Wed | Aug 4, 2021

Tokyo Olympics to allow local fans, but with strict limits

Published:Monday | June 21, 2021 | 4:31 PM
Tokyo 2020 President Seiko Hashimoto speaks during a five-party online meeting at Harumi Island Triton Square Tower Y in Tokyo Monday, June 21, 2021. The Tokyo Olympics will allow some local fans to attend when the games open in just over a month, Tokyo organising committee officials and the IOC said on Monday. (Rodrigo Reyes Marin/Pool Photo via AP)

TOKYO (AP) — A sharply limited number of fans will be allowed to attend the Tokyo Olympics, organisers announced Monday as they tried to save some of the spirit of the Games where even cheering has been banned.

Organisers set a limit of 50% capacity — up to a maximum of 10,000 fans, all of whom must be Japanese residents — for each Olympic venue, regardless of whether it is indoors or outdoors.

Officials said that if coronavirus cases rise again the rules could be changed and fans could still be barred all together.

Spectators from abroad were banned several months ago, and now some local fans who have tickets will be forced to give them up.

The decision comes as opposition among Japanese to holding the Games in July remains high, though may be softening, and as new infections in Tokyo have begun to subside.

Still, health officials fear that in a country where the vast majority of people have yet to be vaccinated, crowds at the Olympics could drive cases up.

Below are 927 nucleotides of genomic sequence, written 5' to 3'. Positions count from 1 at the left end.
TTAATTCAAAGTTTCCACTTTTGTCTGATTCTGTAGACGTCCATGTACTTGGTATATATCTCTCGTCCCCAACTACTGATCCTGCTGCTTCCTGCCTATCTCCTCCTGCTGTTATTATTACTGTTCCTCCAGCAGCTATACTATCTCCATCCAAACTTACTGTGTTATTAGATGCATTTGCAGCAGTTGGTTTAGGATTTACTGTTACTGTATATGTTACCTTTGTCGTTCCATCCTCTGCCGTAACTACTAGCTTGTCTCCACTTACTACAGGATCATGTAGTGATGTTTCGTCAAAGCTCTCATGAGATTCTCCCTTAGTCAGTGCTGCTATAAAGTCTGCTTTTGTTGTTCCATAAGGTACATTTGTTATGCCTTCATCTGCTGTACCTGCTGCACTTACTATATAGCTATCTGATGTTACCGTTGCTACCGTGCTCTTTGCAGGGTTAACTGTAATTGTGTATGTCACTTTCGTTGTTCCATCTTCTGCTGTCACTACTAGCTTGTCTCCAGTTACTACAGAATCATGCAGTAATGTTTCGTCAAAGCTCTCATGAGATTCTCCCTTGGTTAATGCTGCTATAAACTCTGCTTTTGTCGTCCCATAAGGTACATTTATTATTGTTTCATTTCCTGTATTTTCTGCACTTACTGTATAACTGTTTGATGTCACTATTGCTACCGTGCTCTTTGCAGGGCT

The country's top medical adviser, Dr Shigeru Omi, recommended last week that the safest way to hold the Olympics would be without fans.

Allowing fans presents a risk not just at the venues but will also lead to more circulation on commuter trains, in restaurants and other public spaces.

It's already become clear that these Olympics Games will be unlike any others, but organisers have said they are determined to hold them and billions of dollars in broadcast rights and ticket sales are at stake.

Still, much of the fanfare that surrounds them — people from around the world rubbing elbows, a celebratory atmosphere in the host city and the showcasing of the host country's culture — will be off the table or far more muted this year.

Seiko Hashimoto, the president of the Tokyo Olympic organising committee, called the decision “the last piece for the Olympics” to proceed on July 23.

But as with everything about these Olympics — the first postponed in the history of the Modern Games dating from 1896, though previous ones were cancelled during both World Wars — the decision raised many questions.

The decision on local fans was announced after so-called Five Party talks online with local organisers, the International Olympic Committee, the International Paralympic Committee, the Japanese government and the government of metropolitan Tokyo. A decision on the Paralympics comes on July 16.

Hashimoto, meanwhile, left the door open for a no-fans Olympics if the conditions worsen around the pandemic.

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